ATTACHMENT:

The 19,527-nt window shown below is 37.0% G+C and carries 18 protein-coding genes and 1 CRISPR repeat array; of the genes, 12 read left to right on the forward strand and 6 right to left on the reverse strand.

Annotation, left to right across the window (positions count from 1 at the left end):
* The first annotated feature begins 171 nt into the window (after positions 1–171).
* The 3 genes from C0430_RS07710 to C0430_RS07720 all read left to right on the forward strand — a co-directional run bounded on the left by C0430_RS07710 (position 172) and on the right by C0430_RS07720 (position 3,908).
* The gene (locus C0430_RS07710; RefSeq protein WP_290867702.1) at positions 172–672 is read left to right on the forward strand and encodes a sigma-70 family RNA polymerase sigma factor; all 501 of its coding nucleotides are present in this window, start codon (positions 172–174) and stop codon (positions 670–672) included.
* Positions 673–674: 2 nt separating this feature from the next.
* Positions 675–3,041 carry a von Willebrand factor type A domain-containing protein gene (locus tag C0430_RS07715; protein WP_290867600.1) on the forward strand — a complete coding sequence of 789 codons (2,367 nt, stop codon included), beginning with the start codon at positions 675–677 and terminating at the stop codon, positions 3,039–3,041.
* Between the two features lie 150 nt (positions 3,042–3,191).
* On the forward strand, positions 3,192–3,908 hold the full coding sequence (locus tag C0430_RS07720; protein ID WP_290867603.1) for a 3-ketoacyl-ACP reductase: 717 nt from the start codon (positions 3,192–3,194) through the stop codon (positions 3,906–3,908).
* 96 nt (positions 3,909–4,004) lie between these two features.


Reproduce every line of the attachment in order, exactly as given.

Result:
The 19,527-nt window shown below is 37.0% G+C and carries 18 protein-coding genes and 1 CRISPR repeat array; of the genes, 12 read left to right on the forward strand and 6 right to left on the reverse strand.

Annotation, left to right across the window (positions count from 1 at the left end):
* The first annotated feature begins 171 nt into the window (after positions 1–171).
* The 3 genes from C0430_RS07710 to C0430_RS07720 all read left to right on the forward strand — a co-directional run bounded on the left by C0430_RS07710 (position 172) and on the right by C0430_RS07720 (position 3,908).
* The gene (locus C0430_RS07710; RefSeq protein WP_290867702.1) at positions 172–672 is read left to right on the forward strand and encodes a sigma-70 family RNA polymerase sigma factor; all 501 of its coding nucleotides are present in this window, start codon (positions 172–174) and stop codon (positions 670–672) included.
* Positions 673–674: 2 nt separating this feature from the next.
* Positions 675–3,041 carry a von Willebrand factor type A domain-containing protein gene (locus tag C0430_RS07715; protein WP_290867600.1) on the forward strand — a complete coding sequence of 789 codons (2,367 nt, stop codon included), beginning with the start codon at positions 675–677 and terminating at the stop codon, positions 3,039–3,041.
* Between the two features lie 150 nt (positions 3,042–3,191).
* On the forward strand, positions 3,192–3,908 hold the full coding sequence (locus tag C0430_RS07720; protein ID WP_290867603.1) for a 3-ketoacyl-ACP reductase: 717 nt from the start codon (positions 3,192–3,194) through the stop codon (positions 3,906–3,908).
* 96 nt (positions 3,909–4,004) lie between these two features.